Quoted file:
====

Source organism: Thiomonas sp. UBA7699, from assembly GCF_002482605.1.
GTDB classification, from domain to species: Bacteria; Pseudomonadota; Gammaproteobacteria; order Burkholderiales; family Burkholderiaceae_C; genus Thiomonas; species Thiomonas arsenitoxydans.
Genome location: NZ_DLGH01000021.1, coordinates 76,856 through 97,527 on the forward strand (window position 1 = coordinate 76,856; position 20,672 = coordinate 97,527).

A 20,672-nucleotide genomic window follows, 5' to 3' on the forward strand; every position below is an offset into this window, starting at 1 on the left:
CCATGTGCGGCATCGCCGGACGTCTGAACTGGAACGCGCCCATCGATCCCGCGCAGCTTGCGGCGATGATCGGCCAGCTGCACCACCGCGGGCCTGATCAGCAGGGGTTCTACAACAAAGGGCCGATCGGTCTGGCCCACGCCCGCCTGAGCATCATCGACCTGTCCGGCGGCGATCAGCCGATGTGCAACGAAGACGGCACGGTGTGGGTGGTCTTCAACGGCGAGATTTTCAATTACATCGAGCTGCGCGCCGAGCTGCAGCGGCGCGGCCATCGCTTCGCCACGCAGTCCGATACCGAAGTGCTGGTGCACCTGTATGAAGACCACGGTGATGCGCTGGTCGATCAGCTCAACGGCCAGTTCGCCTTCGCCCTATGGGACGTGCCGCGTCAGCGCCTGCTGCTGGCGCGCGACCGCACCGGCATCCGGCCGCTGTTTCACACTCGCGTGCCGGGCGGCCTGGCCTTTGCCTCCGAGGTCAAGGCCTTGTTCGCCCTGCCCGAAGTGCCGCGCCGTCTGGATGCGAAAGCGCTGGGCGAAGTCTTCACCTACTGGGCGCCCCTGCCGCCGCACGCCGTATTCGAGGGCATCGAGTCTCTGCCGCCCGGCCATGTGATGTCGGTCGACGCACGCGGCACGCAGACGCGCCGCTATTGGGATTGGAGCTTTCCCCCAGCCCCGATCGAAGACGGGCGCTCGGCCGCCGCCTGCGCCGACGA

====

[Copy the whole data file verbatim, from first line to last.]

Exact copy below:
Source organism: Thiomonas sp. UBA7699, from assembly GCF_002482605.1.
GTDB classification, from domain to species: Bacteria; Pseudomonadota; Gammaproteobacteria; order Burkholderiales; family Burkholderiaceae_C; genus Thiomonas; species Thiomonas arsenitoxydans.
Genome location: NZ_DLGH01000021.1, coordinates 76,856 through 97,527 on the forward strand (window position 1 = coordinate 76,856; position 20,672 = coordinate 97,527).

A 20,672-nucleotide genomic window follows, 5' to 3' on the forward strand; every position below is an offset into this window, starting at 1 on the left:
CCATGTGCGGCATCGCCGGACGTCTGAACTGGAACGCGCCCATCGATCCCGCGCAGCTTGCGGCGATGATCGGCCAGCTGCACCACCGCGGGCCTGATCAGCAGGGGTTCTACAACAAAGGGCCGATCGGTCTGGCCCACGCCCGCCTGAGCATCATCGACCTGTCCGGCGGCGATCAGCCGATGTGCAACGAAGACGGCACGGTGTGGGTGGTCTTCAACGGCGAGATTTTCAATTACATCGAGCTGCGCGCCGAGCTGCAGCGGCGCGGCCATCGCTTCGCCACGCAGTCCGATACCGAAGTGCTGGTGCACCTGTATGAAGACCACGGTGATGCGCTGGTCGATCAGCTCAACGGCCAGTTCGCCTTCGCCCTATGGGACGTGCCGCGTCAGCGCCTGCTGCTGGCGCGCGACCGCACCGGCATCCGGCCGCTGTTTCACACTCGCGTGCCGGGCGGCCTGGCCTTTGCCTCCGAGGTCAAGGCCTTGTTCGCCCTGCCCGAAGTGCCGCGCCGTCTGGATGCGAAAGCGCTGGGCGAAGTCTTCACCTACTGGGCGCCCCTGCCGCCGCACGCCGTATTCGAGGGCATCGAGTCTCTGCCGCCCGGCCATGTGATGTCGGTCGACGCACGCGGCACGCAGACGCGCCGCTATTGGGATTGGAGCTTTCCCCCAGCCCCGATCGAAGACGGGCGCTCGGCCGCCGCCTGCGCCGACGA